The object of the game is to get the largest possible set of art, as whoever displays the longest set during an exhibition moves ahead the most spaces. The oldest piece of art wins the exhibition in the case of a tie.

The number of spaces you move ahead for winning an exhibition is determined by the current space on the board the leader is on, with each location having different values for first and second. So if you want to move ahead quickly, you're generally best to choose to exhibit if the leader's location contains a high number.

Of course it's not that simple. As I mentioned, thieves come into play during exhibitions as well. If someone chooses to exhibit, then whoever plays a thief gets to steal one of the displayer's item cards. If there are multiple exhibits, the thief gets to take one piece from every exhibit. If multiple thieves are played, they all get to steal one item from every exhibit.

Therefore if 3 people exhibit, and you play a thief, you get to steal 3 items to bolster your own collection. Sweet!

In order to dissuade thieves, a player can choose to play a detective. A detective only takes effect if another player or players select a thief during an exhibition. in this scenario, the thieves still get to snatch the art, but they are then thrown in prison.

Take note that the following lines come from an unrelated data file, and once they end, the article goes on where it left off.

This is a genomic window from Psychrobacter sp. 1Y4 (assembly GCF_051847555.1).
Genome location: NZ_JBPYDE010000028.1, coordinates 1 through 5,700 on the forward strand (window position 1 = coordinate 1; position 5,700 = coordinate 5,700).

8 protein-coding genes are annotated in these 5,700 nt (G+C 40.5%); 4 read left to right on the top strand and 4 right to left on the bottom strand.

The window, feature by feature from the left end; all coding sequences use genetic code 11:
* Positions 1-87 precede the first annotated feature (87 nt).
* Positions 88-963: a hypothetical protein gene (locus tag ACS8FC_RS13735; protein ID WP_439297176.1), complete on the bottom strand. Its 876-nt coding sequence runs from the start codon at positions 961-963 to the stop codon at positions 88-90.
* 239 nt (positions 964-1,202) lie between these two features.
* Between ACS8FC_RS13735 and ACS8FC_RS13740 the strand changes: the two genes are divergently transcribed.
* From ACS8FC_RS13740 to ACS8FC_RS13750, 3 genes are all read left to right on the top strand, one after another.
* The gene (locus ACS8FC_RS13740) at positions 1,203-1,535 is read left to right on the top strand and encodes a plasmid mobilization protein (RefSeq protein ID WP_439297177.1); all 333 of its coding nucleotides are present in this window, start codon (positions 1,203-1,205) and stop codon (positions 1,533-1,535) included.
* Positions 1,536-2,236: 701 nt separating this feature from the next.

A successful detective also gives his owner a boost by advancing that player around the board by the number of spaces equal to the player's current position. That is, if you're 5th you advance 5 spaces etc.

There are only five cells in which thieves languish once caught, and as it's a first in - first out scenario, once a sixth thief is caught, the first one comes back out, and so on.

The game continues like this, with players second guessing and bluffing their way around the board. If you're lucky enough to be the only player to choose a particular action (Auction House or Exhibit) then you can buy or display without worrying about thieves.

If, however, multiple players choose the same action as you, that's when you need to out think them in a way not dissimilar from rock-paper-scissors.

Once one player reaches the final section at the Dining Table, the game ends with everyone exhibiting their largest collection. The winner of this advances 8 spaces, and the runner-up moves along 4 spaces. Whoever is furthest around the board after this wins.

The fun in this game comes from the joy from outmanoeuvring your opponents or being hornswoggled by them.

Players who manage to get ahead have the advantage of being able to take a little time to increase their collection rather than worrying about catching up. In the game we played, Bernd and The Giggling One were substantially ahead, and as they neared the dining room they stopped exhibiting and either bought pieces at auction or simply stole artwork from Ian or myself as we desperately exhibited in an effort to catch up.

Being our first game, perhaps we weren't playing in the most strategically effective way, but it struck me that having a nice lead is a very good thing.

Don't let that dissuade you from playing Hoity Toity. It's a pretty quick game and the interaction makes it a lot of fun. It contributed to another enjoyable games evening.

Oh, and The Giggling One will make my life hell if I don't mention she won!

Images from BoardGameGeek